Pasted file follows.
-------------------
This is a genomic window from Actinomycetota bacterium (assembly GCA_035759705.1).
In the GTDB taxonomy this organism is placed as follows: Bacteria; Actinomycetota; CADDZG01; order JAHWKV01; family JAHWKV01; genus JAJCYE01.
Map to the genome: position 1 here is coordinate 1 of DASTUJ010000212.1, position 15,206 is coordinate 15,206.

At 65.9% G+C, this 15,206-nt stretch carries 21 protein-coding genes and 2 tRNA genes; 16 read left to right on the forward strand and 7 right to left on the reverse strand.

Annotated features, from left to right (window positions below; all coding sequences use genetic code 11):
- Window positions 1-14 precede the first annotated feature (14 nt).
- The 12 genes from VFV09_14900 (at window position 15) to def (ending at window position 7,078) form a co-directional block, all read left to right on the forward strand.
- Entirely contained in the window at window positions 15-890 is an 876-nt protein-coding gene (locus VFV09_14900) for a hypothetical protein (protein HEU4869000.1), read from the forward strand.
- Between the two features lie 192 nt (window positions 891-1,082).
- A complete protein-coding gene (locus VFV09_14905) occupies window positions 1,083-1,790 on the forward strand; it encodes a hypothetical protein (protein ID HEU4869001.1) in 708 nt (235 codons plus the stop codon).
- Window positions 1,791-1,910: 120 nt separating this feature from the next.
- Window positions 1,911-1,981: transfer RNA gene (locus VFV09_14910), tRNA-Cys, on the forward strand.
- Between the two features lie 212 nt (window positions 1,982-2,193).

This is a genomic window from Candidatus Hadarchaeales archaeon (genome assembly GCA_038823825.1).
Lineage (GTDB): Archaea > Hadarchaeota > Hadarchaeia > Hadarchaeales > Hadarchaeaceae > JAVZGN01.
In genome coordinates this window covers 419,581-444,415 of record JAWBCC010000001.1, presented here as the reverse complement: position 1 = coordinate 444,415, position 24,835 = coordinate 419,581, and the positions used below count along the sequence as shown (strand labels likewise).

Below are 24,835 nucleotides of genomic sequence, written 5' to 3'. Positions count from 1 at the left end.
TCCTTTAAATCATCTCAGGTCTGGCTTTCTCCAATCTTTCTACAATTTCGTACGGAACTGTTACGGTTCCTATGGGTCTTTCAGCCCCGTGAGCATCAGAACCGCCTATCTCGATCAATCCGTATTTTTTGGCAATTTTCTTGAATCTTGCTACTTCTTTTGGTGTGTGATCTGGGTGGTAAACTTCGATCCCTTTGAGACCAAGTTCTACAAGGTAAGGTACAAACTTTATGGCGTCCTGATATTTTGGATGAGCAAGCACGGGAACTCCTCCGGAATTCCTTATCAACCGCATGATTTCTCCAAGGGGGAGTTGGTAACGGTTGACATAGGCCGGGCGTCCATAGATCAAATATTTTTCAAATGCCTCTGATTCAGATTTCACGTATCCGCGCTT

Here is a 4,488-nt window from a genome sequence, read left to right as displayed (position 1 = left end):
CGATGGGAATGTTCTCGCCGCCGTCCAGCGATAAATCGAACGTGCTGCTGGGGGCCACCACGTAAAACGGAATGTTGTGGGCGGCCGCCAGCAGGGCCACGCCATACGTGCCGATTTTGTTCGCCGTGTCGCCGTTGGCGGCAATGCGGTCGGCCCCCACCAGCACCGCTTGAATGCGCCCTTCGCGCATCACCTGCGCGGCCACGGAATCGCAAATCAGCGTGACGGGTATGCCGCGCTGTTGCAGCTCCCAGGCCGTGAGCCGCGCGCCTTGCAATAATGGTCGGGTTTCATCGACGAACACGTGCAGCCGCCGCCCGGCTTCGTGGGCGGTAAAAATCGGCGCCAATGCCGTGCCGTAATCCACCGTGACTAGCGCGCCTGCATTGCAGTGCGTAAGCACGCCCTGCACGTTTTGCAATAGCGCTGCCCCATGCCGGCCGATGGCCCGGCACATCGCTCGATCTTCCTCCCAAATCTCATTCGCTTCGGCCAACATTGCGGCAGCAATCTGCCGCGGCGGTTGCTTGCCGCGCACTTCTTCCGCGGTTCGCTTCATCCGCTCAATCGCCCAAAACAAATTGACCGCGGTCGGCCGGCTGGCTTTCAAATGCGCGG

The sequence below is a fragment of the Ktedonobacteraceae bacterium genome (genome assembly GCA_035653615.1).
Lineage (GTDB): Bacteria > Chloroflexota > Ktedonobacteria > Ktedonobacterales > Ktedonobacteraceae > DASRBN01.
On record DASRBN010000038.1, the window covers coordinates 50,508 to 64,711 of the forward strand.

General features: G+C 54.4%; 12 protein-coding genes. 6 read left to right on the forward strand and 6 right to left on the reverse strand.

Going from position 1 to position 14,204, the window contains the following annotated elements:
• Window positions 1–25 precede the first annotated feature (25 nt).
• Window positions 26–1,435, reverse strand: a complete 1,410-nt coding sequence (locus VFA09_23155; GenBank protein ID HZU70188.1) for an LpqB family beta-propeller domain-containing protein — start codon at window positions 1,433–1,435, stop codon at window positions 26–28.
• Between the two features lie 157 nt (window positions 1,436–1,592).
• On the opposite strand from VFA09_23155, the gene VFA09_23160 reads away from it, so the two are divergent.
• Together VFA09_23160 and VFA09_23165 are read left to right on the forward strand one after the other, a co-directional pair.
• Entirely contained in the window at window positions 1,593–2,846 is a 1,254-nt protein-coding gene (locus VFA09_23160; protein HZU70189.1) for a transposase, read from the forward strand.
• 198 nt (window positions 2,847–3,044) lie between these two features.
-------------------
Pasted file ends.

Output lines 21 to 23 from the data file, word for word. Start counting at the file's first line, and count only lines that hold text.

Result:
The sequence below is a fragment of the Ktedonobacteraceae bacterium genome (genome assembly GCA_035653615.1).
Lineage (GTDB): Bacteria > Chloroflexota > Ktedonobacteria > Ktedonobacterales > Ktedonobacteraceae > DASRBN01.
On record DASRBN010000038.1, the window covers coordinates 50,508 to 64,711 of the forward strand.